For years, the estimation of glomerular filtration rate (GFR) has been based largely on creatinine-based equations that assumed — inaccurately — better renal function in Black patients. As a result, Black adults, though at a higher risk for chronic kidney disease (CKD) progression and end-stage kidney disease (ESKD), have received less timely treatment based on a commonly used measurement that incorrectly overestimates their kidney function. To remedy this example of a health disparity, nephrologists have sought ways of estimating GFR without including a race variable. The idea is that doing so would provide a more accurate estimate of kidney function and eliminate bias between racial groups.
The primary function of the kidneys is to maintain fluid and electrolyte balance and to remove waste products from the body. Knowing how well the kidneys are functioning may affect medication dosing and other clinical decisions such as when to be evaluated for kidney transplantation. If kidney function starts to deteriorate, waste products build up and have deleterious effects on other organ systems (for example, contributing to heart disease or other chronic conditions). In some cases, reduced kidney function may progress to ESKD, requiring dialysis or a kidney transplant to stay alive.
GFR is the measure used to assess how well the kidneys function. This value is often part of a routine lab panel obtained during clinical visits. Since measuring GFR directly is complicated, clinicians estimate it using a variety of equations and then use these estimates to inform clinical decisions. CKD, for example, is diagnosed when GFR or estimated GFR is below 60 mL/min/1.73 m2.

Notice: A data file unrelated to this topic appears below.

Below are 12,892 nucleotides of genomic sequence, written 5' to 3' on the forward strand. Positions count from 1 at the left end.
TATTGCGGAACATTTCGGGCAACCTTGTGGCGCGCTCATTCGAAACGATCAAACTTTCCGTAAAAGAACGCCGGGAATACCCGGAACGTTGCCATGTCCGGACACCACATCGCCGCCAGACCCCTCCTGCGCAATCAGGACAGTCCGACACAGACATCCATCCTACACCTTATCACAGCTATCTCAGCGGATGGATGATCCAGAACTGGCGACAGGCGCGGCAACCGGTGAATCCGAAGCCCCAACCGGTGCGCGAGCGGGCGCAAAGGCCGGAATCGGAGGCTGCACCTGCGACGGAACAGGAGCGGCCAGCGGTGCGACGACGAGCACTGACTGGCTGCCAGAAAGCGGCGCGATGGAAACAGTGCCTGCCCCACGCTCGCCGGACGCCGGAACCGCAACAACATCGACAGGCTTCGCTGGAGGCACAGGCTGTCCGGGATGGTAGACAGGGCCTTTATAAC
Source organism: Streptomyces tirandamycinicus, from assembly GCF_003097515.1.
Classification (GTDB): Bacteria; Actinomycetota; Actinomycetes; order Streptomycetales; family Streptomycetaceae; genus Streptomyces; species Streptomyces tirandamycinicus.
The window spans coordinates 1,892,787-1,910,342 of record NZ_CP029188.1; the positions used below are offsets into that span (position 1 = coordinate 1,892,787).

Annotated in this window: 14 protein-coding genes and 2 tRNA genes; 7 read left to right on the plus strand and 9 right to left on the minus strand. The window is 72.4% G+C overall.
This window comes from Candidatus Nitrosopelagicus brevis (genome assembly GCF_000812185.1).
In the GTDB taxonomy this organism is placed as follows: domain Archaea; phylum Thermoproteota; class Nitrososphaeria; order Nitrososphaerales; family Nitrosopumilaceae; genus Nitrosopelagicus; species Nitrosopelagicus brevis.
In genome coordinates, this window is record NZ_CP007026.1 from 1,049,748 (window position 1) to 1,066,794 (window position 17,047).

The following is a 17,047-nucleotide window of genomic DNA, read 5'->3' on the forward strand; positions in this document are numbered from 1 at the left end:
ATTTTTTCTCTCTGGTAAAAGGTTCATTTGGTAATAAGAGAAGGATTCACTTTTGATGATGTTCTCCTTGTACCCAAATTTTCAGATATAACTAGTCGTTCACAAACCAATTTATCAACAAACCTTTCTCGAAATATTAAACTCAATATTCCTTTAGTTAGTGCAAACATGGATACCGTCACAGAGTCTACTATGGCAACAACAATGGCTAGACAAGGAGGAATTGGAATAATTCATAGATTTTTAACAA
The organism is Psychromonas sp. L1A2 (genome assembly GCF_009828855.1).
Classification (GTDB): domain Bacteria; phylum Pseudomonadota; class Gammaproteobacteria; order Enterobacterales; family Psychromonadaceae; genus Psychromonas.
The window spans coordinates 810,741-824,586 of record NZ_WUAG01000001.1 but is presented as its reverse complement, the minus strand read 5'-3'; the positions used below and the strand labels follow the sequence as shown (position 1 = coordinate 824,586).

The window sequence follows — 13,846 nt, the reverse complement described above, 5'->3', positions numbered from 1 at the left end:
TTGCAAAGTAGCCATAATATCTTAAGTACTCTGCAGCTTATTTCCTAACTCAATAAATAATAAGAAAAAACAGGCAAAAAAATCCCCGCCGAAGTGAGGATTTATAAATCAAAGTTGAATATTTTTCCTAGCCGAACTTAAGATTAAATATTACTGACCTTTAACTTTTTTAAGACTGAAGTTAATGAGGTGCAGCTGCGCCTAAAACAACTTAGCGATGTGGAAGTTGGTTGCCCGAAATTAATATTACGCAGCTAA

The Chronic Kidney Disease Epidemiology Collaboration (CKD-EPI) equation, recommended by Kidney Disease Improving Global Outcomes (KDIGO), is often used by laboratories. It is based on serum creatinine level, sex, age, and race. Though it is generally considered to be an accurate estimation in most people, it is now recognized to overestimate GFR in Black people. So, if a Black patient and a patient who is not Black have the same actual kidney function (by directly measuring GFR), the CKD-EPI calculation will produce a higher estimated GFR for the Black patient. If the Black patient’s kidney function is categorized as higher/better than it actually is, they may not receive an appropriate diagnosis of CKD, leading to delayed treatments and possibly worse clinical outcomes.
For patients with moderately impaired kidney function, an inaccurately overestimated GFR may mean the difference between starting and stopping specific medications and delayed referral to a nephrologist. For patients with severely impaired kidney function, it could lead to delays in kidney transplantation and greater risk for complications of CKD.
All creatinine-based equations estimating GFR have significant variability that can lead to error. Many factors affect serum creatinine concentration, including body size, body composition, dietary intake (especially meat), physical activity, medications, and comorbidities. Therefore, alternative markers to allow estimated GFR have been developed and cystatin C is the most studied alternative. Cystatin C is a protein found in the blood that becomes elevated when GFR is reduced. Although cystatin C has its own caveats (as do all laboratory tests), it can provide another estimate of GFR. KDIGO recommends that cystatin C be used for confirmatory testing in adults with estimated GFR < 60 mL/min/1.73 m2 and recent studies indicate that equations to estimate GFR that use both creatinine and cystatin C are more accurate than those that use only one variable.
The medical community, specifically the National Kidney Foundation/American Society of Nephrology, has acknowledged inequities resulting from the use of the race-based GFR equation. They have refitted the CKD-EPI equations (both with and without cystatin C) to estimate GFR without using race as a variable, resulting in a more accurate estimate. Two recent studies using the revised equations noted greater accuracy in GFR estimates for Black patients and patients who are not Black (Inker et. Al. and Hsu et.al.). The new equations classified a greater number of Black individuals as having more severe CKD, which should, in turn, reduce racial disparities in medical care.